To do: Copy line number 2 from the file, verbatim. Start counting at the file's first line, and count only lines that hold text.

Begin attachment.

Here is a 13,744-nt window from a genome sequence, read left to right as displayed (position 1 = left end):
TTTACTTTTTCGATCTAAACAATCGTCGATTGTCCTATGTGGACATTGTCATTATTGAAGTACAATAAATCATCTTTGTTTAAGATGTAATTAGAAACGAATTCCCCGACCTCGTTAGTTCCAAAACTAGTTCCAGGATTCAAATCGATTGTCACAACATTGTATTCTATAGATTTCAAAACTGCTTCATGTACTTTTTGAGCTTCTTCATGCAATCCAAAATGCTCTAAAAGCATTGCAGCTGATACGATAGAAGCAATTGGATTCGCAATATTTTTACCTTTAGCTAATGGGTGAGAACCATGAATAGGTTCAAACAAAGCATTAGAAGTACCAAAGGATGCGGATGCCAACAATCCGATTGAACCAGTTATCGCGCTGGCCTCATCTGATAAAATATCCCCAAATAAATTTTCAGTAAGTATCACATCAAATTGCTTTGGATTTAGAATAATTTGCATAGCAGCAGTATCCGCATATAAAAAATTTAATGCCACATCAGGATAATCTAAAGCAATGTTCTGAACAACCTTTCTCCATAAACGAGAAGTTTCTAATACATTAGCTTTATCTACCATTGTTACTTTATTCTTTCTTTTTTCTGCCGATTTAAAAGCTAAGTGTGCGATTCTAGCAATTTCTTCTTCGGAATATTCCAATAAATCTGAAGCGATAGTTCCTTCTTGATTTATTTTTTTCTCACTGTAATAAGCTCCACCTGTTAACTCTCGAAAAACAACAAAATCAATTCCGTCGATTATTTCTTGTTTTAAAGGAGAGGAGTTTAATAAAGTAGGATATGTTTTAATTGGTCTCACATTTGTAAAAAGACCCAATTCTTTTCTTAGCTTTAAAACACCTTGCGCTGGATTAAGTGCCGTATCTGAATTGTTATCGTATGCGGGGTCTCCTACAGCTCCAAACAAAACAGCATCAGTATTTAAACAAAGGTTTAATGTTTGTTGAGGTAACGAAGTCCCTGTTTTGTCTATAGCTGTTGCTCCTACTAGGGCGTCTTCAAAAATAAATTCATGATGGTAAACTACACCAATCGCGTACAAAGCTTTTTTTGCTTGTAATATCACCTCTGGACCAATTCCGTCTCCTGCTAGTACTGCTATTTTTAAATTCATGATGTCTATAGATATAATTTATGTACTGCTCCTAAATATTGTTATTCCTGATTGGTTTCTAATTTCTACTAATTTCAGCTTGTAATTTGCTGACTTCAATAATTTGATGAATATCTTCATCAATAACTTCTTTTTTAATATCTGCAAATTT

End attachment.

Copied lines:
TTTACTTTTTCGATCTAAACAATCGTCGATTGTCCTATGTGGACATTGTCATTATTGAAGTACAATAAATCATCTTTGTTTAAGATGTAATTAGAAACGAATTCCCCGACCTCGTTAGTTCCAAAACTAGTTCCAGGATTCAAATCGATTGTCACAACATTGTATTCTATAGATTTCAAAACTGCTTCATGTACTTTTTGAGCTTCTTCATGCAATCCAAAATGCTCTAAAAGCATTGCAGCTGATACGATAGAAGCAATTGGATTCGCAATATTTTTACCTTTAGCTAATGGGTGAGAACCATGAATAGGTTCAAACAAAGCATTAGAAGTACCAAAGGATGCGGATGCCAACAATCCGATTGAACCAGTTATCGCGCTGGCCTCATCTGATAAAATATCCCCAAATAAATTTTCAGTAAGTATCACATCAAATTGCTTTGGATTTAGAATAATTTGCATAGCAGCAGTATCCGCATATAAAAAATTTAATGCCACATCAGGATAATCTAAAGCAATGTTCTGAACAACCTTTCTCCATAAACGAGAAGTTTCTAATACATTAGCTTTATCTACCATTGTTACTTTATTCTTTCTTTTTTCTGCCGATTTAAAAGCTAAGTGTGCGATTCTAGCAATTTCTTCTTCGGAATATTCCAATAAATCTGAAGCGATAGTTCCTTCTTGATTTATTTTTTTCTCACTGTAATAAGCTCCACCTGTTAACTCTCGAAAAACAACAAAATCAATTCCGTCGATTATTTCTTGTTTTAAAGGAGAGGAGTTTAATAAAGTAGGATATGTTTTAATTGGTCTCACATTTGTAAAAAGACCCAATTCTTTTCTTAGCTTTAAAACACCTTGCGCTGGATTAAGTGCCGTATCTGAATTGTTATCGTATGCGGGGTCTCCTACAGCTCCAAACAAAACAGCATCAGTATTTAAACAAAGGTTTAATGTTTGTTGAGGTAACGAAGTCCCTGTTTTGTCTATAGCTGTTGCTCCTACTAGGGCGTCTTCAAAAATAAATTCATGATGGTAAACTACACCAATCGCGTACAAAGCTTTTTTTGCTTGTAATATCACCTCTGGACCAATTCCGTCTCCTGCTAGTACTGCTATTTTTAAATTCATGATGTCTATAGATATAATTTATGTACTGCTCCTAAATATTGTTATTCCTGATTGGTTTCTAATTTCTACTAATTTCAGCTTGTAATTTGCTGACTTCAATAATTTGATGAATATCTTCATCAATAACTTCTTTTTTAATATCTGCAAATTT